So, you will be defined by your work and then that might drive the path you go down subsequently, but you shouldn’t let that be the thing that defines you if you have other interests and want to write other stuff. Like all things, you may or may not find success writing other genres. But it seems pointless and worthless to say that if you want to be successful you should stick to one genre. That actually sounds like bad advice to me. I would never say that to a writer. I would say write what inspires you, etc.
There are a lot of writers like William Goldman who wrote across genres. Goldman wrote both Marathon Man and The Princess Bride (Laughs). Marathon Man is a suspense drama in the spy world. The Princess Bride is a comic adventure fable. Then there’s Butch Cassidy and the Sundance Kid, then there’s The Sting.
Mike Nichols crossed genres. Sydney Pollack did They Shoot Horses, Don’t They and lost Best Picture in 1969 to Midnight Cowboy. They Shoot Horses, Don’t They is one of my favorite films by the way. It’s a tragic drama about marathon dancers in the Depression Era. Compare that to Tootsie (Laughs).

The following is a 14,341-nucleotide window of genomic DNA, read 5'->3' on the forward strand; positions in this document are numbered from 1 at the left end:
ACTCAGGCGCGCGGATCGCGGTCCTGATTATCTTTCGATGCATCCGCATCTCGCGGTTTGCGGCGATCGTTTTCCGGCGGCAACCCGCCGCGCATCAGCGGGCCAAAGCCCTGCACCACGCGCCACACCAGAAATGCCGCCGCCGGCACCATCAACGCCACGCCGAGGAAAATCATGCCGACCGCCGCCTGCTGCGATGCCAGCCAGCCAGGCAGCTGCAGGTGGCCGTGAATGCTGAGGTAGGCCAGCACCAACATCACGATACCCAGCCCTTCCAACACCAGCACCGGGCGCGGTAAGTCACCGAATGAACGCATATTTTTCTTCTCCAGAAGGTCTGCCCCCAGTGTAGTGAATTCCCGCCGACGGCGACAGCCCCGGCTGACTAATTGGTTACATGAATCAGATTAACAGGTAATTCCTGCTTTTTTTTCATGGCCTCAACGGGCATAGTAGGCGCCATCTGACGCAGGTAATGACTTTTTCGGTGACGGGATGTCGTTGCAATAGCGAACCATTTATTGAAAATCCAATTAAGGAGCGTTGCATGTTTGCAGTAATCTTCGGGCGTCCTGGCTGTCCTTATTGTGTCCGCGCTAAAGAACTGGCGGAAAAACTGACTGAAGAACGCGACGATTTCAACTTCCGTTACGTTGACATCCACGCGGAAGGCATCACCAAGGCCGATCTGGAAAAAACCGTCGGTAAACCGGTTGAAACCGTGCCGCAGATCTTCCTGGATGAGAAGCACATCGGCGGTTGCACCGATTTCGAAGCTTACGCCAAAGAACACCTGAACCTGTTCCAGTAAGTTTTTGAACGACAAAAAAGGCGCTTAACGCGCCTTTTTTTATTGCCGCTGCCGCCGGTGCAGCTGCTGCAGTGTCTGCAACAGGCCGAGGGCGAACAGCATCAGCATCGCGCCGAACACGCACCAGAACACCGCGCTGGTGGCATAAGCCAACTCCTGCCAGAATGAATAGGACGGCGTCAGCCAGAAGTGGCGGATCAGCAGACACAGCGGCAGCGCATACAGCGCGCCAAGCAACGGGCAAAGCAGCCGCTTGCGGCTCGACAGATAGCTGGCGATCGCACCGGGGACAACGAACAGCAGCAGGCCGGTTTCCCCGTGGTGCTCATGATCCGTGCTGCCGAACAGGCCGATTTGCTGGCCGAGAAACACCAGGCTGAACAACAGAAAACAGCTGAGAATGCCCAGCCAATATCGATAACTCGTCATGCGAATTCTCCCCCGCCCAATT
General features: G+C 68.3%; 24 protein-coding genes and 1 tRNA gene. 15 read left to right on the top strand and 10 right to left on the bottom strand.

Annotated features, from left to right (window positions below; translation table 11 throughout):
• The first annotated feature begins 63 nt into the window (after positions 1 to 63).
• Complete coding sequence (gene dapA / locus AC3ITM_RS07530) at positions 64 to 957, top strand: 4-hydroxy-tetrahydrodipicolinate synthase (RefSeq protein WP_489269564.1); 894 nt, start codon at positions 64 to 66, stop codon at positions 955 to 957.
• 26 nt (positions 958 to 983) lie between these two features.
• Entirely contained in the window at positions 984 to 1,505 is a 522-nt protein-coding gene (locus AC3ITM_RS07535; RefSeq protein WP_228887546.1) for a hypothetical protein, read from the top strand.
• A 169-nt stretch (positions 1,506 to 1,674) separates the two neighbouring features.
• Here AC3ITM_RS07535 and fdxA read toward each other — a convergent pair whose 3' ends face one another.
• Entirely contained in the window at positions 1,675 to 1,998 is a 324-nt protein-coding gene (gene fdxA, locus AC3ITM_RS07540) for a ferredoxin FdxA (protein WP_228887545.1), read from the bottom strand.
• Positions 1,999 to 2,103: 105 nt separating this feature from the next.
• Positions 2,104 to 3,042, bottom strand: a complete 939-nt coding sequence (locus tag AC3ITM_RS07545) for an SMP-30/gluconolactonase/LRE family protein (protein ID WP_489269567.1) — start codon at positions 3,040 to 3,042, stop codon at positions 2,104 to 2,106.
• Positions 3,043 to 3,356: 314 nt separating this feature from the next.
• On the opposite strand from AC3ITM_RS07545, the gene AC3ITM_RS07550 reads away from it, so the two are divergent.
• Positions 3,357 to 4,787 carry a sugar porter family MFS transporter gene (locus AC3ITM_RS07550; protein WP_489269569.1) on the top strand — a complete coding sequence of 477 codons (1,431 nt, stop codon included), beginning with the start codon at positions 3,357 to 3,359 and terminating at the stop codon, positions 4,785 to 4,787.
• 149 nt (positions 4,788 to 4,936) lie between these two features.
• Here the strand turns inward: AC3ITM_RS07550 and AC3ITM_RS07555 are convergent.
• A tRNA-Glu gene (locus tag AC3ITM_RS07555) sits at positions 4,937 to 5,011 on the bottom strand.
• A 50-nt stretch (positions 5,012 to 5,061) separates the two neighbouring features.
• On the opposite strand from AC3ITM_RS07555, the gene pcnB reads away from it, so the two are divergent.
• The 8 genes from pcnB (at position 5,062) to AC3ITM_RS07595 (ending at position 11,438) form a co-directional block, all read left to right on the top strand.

So again, I would say do what inspires you. If you have an original way or inspiring way to work your way into a genre then do it. Pretty much every great filmmaker has defied what you’re saying is supposedly axiomatic. Of course, there’s Kubrick. I realize he’s the exception that proves the rule, but I think every single movie he did was a different genre (Laughs).
So, the one genre thing? I would ignore anyone who says that and then immediately start to question anything else they say.
Script: (Laughs) That sounds like sage advice.
Meet Steve Pink DePaul’s School of Cinematic Arts’ 2nd annual Courier 12 Screenwriting Conference, Saturday, May 21, 1:00-7:30 PM! The event takes place at 247 S. State, lower level. FREE admission but seats are limited. See the full list of events here, including a panel led by Script magazine’s editor, Jeanne Veillette Bowerman, talking with fellow Script contritibutors on issues facing writers today. Hear insights from screenwriters Doug Richardson (Die Hard 2, Bad Boys, Hostage), Tawnya Bhattacharya (Perception, Night Shift) and Rebecca Norris Resnick (Cloudy with a Chance of Sunshine).